- Sore muscles
- Belly pain with a larger-than-normal liver or spleen (an organ in the upper left part of the belly)
- Skin rash
- Loss of appetite
In rare cases, mono can also cause:
- Blood problems such as anemia or low platelet counts
- Inflammation of the heart muscle
- Inflammation of the brain and spinal cord membranes, known as meningitis
- Encephalitis, or inflammation of the brain
- Guillain-Barre syndrome
- Breathing problems due to swollen tonsils
There are many different types of viruses that can cause a mono-like illness.
The most common cause of mononucleosis is the Epstein-Barr virus (EBV), which is a member of the herpes family of viruses.
The EBV is transmitted through contact with saliva.
Many people who are infected with EBV may never experience symptoms of mono.
In some, the symptoms will be very mild and similar to those of common illnesses, such as a cold or flu.
While EBV is the most common cause of mono, other viruses can also cause the infection, including:
- Cytomegalovirus (CMV)
- Rubella, or German measles
- Hepatitis A, B, or C
While there is no vaccine to prevent mono and no specific medicine to treat the virus, there are ways to ease the symptoms like:
- Drinking fluids to stay hydrated
- Taking over-the-counter pain relievers like ibuprofen or acetaminophen for fever, muscle aches, and headache
- Gargling with warm salt water for a sore throat
- In more severe cases, a person may need to be hospitalized and given intravenous fluids.
The best way to prevent mono is by avoiding contact with the saliva of an infected person.
This means not sharing drinks, food, cigarettes, or toothbrushes with someone who has mono.
It also means keeping your hands clean and not putting anything in your mouth that has been in contact with infected saliva.
When to See a Doctor
Most people with mono get better within a few weeks without any medical treatment.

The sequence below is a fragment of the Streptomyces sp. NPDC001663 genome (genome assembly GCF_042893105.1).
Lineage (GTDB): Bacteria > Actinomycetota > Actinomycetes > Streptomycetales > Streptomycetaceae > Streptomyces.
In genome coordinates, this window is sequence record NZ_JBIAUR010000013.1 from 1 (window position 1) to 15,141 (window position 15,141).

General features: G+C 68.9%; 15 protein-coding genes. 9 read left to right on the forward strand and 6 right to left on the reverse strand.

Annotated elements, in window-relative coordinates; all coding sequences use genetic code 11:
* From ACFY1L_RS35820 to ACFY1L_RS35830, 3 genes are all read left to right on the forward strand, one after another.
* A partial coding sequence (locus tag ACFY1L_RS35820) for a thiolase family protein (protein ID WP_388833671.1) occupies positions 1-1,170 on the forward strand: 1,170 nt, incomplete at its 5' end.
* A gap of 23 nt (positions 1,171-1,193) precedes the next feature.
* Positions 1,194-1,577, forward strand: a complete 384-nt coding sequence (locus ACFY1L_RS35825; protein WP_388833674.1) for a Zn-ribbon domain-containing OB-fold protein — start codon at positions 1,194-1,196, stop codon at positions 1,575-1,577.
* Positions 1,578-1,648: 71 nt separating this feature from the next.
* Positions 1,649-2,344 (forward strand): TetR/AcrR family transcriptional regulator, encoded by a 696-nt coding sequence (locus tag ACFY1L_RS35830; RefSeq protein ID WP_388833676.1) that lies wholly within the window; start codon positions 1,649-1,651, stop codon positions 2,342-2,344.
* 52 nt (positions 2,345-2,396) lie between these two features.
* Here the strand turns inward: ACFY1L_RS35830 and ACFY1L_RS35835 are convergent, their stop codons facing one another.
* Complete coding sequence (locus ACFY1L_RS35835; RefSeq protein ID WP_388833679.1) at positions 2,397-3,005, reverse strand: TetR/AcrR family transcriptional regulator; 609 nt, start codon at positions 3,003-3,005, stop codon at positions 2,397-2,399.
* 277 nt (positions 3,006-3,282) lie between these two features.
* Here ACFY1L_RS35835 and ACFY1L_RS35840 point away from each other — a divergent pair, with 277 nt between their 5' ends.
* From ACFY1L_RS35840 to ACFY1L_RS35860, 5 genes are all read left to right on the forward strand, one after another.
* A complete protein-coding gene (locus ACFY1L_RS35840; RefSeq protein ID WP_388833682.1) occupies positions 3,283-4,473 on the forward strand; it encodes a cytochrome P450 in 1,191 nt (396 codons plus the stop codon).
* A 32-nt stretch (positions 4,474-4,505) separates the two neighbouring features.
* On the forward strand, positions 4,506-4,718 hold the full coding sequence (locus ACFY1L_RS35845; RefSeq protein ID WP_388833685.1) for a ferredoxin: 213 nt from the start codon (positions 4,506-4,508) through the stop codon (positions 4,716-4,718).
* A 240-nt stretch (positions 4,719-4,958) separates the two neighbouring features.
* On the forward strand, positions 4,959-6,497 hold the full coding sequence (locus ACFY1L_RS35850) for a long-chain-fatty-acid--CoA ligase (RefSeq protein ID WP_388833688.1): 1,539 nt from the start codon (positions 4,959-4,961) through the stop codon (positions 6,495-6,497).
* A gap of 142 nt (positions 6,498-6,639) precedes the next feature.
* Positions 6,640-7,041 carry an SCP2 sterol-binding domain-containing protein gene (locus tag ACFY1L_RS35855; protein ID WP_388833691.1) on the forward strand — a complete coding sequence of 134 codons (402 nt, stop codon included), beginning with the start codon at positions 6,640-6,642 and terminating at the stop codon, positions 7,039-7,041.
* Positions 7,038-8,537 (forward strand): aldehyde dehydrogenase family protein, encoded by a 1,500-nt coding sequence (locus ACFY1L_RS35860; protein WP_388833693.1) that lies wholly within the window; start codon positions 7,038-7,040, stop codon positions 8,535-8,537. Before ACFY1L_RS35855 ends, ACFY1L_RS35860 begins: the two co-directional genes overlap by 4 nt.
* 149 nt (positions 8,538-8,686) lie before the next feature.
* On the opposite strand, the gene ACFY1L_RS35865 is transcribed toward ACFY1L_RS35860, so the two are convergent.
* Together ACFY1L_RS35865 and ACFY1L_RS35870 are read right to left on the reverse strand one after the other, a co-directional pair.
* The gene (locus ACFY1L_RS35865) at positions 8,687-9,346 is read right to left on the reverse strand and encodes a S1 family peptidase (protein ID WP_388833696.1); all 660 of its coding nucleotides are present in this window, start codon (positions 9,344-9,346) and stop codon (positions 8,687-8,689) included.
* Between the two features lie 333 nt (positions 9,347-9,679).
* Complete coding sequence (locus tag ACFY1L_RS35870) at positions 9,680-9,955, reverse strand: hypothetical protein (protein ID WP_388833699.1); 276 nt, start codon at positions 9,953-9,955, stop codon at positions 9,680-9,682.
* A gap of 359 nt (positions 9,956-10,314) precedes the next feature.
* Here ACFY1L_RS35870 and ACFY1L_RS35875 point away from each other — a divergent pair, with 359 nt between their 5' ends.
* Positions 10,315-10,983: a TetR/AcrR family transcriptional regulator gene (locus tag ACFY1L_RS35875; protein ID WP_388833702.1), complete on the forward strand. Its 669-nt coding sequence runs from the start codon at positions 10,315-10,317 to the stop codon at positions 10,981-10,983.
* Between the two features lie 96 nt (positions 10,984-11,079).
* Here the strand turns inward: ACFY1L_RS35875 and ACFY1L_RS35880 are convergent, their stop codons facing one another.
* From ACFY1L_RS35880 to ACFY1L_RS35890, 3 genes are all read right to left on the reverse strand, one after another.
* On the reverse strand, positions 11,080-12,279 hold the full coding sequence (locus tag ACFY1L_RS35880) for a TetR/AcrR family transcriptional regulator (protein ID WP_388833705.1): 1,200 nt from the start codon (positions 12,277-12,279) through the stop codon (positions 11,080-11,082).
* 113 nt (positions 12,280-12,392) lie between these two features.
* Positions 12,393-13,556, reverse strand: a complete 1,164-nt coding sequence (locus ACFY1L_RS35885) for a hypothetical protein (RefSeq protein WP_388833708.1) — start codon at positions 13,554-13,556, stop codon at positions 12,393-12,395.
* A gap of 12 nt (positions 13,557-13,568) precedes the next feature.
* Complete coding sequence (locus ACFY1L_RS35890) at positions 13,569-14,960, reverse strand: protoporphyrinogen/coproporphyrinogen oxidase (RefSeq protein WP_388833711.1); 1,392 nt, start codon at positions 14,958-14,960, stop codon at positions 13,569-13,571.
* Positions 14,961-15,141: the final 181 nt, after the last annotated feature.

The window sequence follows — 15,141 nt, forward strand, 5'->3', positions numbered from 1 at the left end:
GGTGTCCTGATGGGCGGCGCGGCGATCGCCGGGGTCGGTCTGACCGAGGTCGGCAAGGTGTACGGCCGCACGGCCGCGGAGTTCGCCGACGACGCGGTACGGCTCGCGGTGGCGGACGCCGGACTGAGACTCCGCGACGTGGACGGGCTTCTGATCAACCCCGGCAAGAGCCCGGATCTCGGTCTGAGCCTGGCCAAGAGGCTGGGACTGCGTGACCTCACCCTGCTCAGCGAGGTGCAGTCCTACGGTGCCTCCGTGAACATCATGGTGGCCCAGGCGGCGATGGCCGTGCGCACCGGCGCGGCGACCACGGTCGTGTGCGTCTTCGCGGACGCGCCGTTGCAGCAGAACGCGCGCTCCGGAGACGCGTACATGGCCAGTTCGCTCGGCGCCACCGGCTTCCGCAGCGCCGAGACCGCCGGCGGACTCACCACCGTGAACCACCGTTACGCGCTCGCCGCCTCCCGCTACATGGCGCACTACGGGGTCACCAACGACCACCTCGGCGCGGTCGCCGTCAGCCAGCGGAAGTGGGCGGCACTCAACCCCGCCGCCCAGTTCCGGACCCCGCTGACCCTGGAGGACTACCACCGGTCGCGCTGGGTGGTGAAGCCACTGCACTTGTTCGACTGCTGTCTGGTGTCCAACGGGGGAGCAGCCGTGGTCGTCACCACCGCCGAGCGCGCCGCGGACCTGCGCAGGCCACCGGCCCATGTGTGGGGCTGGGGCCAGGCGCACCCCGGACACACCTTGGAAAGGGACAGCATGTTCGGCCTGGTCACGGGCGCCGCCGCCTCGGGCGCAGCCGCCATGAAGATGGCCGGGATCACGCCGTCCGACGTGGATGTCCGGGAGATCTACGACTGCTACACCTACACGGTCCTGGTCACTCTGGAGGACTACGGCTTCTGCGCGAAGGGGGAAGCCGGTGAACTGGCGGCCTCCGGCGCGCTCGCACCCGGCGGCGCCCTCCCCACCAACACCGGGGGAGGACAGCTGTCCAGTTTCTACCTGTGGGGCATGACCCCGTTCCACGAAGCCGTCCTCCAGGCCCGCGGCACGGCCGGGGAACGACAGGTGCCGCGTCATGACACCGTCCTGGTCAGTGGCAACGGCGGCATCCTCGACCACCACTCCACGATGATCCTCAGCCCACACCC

However, you should see a doctor if you have any symptoms that we have mentioned, and they don’t go away within a week or two, especially if you have a fever that lasts for more than three days.
If you experience any of these problems, seek medical help right away.
How K Health Can Help
Did you know you can access online urgent care with K Health?
Check your symptoms, explore conditions and treatments, and if needed, text with a healthcare provider in minutes.
K Health’s AI-powered app is based on 20 years of clinical data.
Frequently Asked Questions
K Health has strict sourcing guidelines and relies on peer-reviewed studies, academic research institutions, and medical associations. We avoid using tertiary references.
Mucocutaneous manifestations of viral diseases: An illustrated guide to diagnosis and management. (2016).
Infectious mononucleosis. (2007).
Diagnosis and treatment of urticaria in primary care. (2019).
Infectious mononucleosis with eyelid edema and palatal petechiae. (2021).
Common questions about infectious mononucleosis. (2015).
About infectious mononucleosis. (2020).
Infectious mononucleosis. (2015).
Epstein-Barr virus and infectious mononucleosis. (2020).